BEFORE THE ICONIC BRIDGE, THERE WAS ANOTHER WAY ACROSS THE NEW RIVER GORGE. YOU CAN DRIVE IT ON GOOGLE STREET VIEW
Unfortunately, the festival was cancelled this year to preserve hospital capacity during the pandemic. But even if you’re not going down to Fayette County this weekend to watch BASE jumpers and ogle the scenery, you can have a private five-minute celebration of the magnificent structure by driving the route that people had to drive to cross the gorge before the bridge opened in 1977—on Google Street View.
At U.S. Route 19, the New River Gorge is nearly 900 feet deep and more than half a mile wide. The first road to cross the gorge at that point was built in 1909 and came to be called Fayette Station Road. In the mid-century decades, drivers shared the narrow, switchbacky two-lane down one side of the gorge and up the other with coal and log trucks—a harrowing, though beautiful, journey of half an hour rim to rim.
The creation in the 1970s of Corridor L, U.S. 19, between I-79 near Sutton and I-77 at Beckley as part of the Appalachian Development Highway System called for a better path across the gorge. It took three years to build the new bridge and, when it opened in 1977, it was as all West Virginians know the longest single-arch bridge in the world—a distinction it maintained until 2003. It’s still the prettiest. Just sayin’.
The new bridge cut the crossing time from 30 minutes to 30 seconds. And it transformed the Fayette Station Road crossing: By removing the huge hurry-up trucks, it made the journey far less precarious. And by the simple fact of dominating the landscape as a world-renowned engineering marvel of stunning beauty, it enhanced the old route with an unparalleled backdrop.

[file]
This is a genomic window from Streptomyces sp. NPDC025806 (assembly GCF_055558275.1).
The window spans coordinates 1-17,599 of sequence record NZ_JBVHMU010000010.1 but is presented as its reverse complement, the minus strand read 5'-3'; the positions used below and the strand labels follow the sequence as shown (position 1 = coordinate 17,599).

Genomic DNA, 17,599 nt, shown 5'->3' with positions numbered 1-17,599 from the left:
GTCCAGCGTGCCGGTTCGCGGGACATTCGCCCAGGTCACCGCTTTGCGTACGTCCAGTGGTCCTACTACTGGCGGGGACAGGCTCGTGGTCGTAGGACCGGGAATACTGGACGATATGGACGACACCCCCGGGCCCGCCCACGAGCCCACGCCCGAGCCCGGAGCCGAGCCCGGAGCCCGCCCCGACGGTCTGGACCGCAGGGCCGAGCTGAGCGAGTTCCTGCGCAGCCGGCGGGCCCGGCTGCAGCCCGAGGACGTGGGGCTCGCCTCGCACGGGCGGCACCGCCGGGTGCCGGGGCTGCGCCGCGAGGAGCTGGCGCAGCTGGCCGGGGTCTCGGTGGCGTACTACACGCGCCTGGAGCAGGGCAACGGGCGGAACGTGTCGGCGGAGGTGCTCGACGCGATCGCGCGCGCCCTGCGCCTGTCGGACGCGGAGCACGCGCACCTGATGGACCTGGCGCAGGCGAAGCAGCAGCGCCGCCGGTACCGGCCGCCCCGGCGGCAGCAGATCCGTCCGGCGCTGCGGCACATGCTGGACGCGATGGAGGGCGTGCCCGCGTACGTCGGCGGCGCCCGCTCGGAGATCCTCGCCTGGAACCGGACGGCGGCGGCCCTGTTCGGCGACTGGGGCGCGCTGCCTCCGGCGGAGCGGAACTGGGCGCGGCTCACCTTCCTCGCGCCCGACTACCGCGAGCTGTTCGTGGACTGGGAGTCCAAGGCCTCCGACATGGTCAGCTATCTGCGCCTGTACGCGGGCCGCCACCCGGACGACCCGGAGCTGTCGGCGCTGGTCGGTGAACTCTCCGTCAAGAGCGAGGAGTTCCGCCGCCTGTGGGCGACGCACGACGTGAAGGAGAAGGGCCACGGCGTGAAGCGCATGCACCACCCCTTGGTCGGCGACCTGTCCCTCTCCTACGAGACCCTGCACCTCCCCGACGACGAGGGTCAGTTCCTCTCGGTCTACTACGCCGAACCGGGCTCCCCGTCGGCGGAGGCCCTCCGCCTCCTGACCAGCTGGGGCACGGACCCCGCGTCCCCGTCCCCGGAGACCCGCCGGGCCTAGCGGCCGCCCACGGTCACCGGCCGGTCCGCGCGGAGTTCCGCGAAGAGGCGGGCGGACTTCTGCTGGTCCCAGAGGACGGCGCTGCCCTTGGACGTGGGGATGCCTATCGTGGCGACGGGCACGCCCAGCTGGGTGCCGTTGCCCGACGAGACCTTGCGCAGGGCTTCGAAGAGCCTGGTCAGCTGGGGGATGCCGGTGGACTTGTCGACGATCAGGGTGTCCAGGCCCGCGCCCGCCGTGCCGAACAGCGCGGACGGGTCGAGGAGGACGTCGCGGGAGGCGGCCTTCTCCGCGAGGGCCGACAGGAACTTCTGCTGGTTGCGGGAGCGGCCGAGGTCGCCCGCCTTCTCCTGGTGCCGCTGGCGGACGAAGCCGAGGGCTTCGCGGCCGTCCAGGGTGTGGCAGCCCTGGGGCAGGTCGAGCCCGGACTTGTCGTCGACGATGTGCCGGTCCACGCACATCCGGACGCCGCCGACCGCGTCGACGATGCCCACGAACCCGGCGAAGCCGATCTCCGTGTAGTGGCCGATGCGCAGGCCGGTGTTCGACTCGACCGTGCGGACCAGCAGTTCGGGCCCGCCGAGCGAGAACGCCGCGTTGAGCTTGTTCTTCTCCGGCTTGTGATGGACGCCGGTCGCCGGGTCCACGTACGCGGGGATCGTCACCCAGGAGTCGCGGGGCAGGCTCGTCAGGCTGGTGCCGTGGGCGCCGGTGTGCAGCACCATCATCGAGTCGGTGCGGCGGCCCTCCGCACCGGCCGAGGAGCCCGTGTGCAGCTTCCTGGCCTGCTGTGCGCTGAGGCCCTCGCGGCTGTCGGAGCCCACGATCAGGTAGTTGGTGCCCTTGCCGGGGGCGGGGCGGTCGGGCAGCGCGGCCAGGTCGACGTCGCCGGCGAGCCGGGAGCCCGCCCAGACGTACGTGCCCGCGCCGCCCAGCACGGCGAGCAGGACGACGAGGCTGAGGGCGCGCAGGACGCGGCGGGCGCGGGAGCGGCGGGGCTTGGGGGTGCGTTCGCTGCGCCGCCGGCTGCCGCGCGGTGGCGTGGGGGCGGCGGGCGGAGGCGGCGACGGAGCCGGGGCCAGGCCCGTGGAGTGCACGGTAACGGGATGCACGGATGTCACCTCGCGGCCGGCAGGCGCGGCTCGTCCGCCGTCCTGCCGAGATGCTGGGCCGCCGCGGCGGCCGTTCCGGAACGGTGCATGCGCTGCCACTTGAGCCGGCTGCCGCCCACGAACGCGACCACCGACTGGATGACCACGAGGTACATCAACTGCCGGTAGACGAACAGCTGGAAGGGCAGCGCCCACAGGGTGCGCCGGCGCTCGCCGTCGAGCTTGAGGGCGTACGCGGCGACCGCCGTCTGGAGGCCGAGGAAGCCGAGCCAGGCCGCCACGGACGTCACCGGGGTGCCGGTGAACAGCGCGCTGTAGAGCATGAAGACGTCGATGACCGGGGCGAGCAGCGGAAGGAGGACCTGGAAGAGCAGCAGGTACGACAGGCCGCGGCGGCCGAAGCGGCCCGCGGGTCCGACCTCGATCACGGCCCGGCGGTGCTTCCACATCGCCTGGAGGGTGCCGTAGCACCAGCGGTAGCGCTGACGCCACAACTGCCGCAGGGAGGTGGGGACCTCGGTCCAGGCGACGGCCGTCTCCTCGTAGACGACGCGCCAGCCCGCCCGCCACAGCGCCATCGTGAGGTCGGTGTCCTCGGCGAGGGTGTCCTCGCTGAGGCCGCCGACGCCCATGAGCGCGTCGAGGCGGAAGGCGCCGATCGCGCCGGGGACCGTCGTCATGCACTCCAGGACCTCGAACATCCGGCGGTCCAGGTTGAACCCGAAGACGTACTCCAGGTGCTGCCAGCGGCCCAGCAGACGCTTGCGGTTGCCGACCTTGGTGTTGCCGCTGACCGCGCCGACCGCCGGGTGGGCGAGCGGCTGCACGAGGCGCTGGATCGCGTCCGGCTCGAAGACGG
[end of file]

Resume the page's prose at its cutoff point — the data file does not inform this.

Clicking through the entire distance along the straightaways and around the hairpin turns gives you a real sense of the length and treacherousness of the trip—imagine it in a storm or at night, with overloaded trucks bearing down and your kids in the back seat. You’ll catch glimpses of the river and the New River Gorge Bridge through the foliage. You can also just click on the old Fayette Station Bridge to see its replacement tower over it from an angle like no other.
The Street View–adventurous can have a more media-rich experience by coordinating with the National Park Service’s Fayette Station Road Audio Tour and, for a little more help, a related map. Street View becomes available at about the point labelled “2” on the Park Service map. The audio tour reviews the natural, mining, and railroad history of the route, especially of the mining towns of Fayette and South Fayette that bustled at either end of the old bridge a century ago, now gone nearly without a trace.
A virtual drive is not the exhilaration of Bridge Day, but look at it this way: You get to miss the crowds, and you’ll have an even greater appreciation of the bridge when you go to Bridge Day next year.
DETAILED INSTRUCTIONS FOR DRIVING STREET VIEW
- Start here, or search maps.google.com for “Canyon Rim Visitor Center” and click on the Street View “pegman” in the lower right.
- Choose a spot on the winding blue route that crosses the river, strap in, and click.
- Use the window in the lower left to be sure your pegman is oriented in the direction you want to go. Drag the image left or right to change orientation.
- Click on the road ahead of you to advance.